examination of the foundational principles of divination, let us attempt a theory
of the African personality.

African Theory of the Self
The relation between divination and the African theory of self is informed by the
necessary dependence of the former on the latter. To make room for the
possibility of divination, the African notion of self differs radically from the
Western concept of the same. From the account of M.D.W. Jeffreys, the Ibo,
like many other African peoples, conceive of the human being as composed of
three parts: the chi, shadow, soul, spirit; the muo, the ghost or revenant; the
aru or the physical body.
14
The position of Jeffreys confirmed by Zahan
15

indicates that the human person is not an indissoluble entity. Not only is there a
dichotomy the physical body and the soul but also a fissure within the soul which
gives room for its apparent double, ghost which he appropriately refers to as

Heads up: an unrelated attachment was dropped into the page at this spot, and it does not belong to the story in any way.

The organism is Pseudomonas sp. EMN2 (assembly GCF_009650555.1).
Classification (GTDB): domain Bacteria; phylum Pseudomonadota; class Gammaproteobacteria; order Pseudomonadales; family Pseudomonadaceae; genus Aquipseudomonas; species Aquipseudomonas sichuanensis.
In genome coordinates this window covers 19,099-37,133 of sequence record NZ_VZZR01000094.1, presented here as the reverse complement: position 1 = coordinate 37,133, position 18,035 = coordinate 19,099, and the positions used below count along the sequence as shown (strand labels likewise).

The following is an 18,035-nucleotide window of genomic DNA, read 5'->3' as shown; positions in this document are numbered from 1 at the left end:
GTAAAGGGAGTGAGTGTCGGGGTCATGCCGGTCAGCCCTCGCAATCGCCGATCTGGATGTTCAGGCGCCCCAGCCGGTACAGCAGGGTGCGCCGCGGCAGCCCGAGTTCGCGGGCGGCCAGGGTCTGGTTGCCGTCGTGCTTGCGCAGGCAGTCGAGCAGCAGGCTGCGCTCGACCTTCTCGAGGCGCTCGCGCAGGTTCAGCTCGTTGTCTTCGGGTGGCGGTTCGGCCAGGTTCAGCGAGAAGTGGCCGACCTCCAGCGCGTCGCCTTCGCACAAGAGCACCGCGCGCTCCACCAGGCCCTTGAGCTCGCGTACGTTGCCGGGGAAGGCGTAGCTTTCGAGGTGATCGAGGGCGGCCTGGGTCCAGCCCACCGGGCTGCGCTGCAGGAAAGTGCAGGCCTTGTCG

revenant on account of its mobility.

From the foregoing analysis, it appears that if a serious study of African
psychology or more precisely ontology is undertaken focusing particularly on the
analysis of the self, there would be no anomally not only in adopting the position
50 Philosophy Of Divination

that ones body can be alienated from oneself but also that the soul can do the
same. Traditional Igbos have expressions that validate these positions like obi
ifepu madu and muo madu inata for someone who is shocked by an
experience and igbu muo madu for some one who receives an ugly treatment
or a serious undeserved rebuke or humiliation from another person. In the words
of Achebe, Okonkwo knew how to kill a mans spirit.
16


According to African ontology, the human being does not appear to possess the
unity which we usually attribute to it, and the individual soul is not the undivided
whole we think that it is. Among the component principles of the soul, there
exists an element which allows the human person to double itself at certain
moments of life. This conception is very widespread in Africa if it is not
universal.
17
Among the Thonga, this fundamental idea is represented as
chitjhouti or as dya among the Bambara and muo madu inata among the
traditional Igbos. The self normally and naturally possesses a point of fission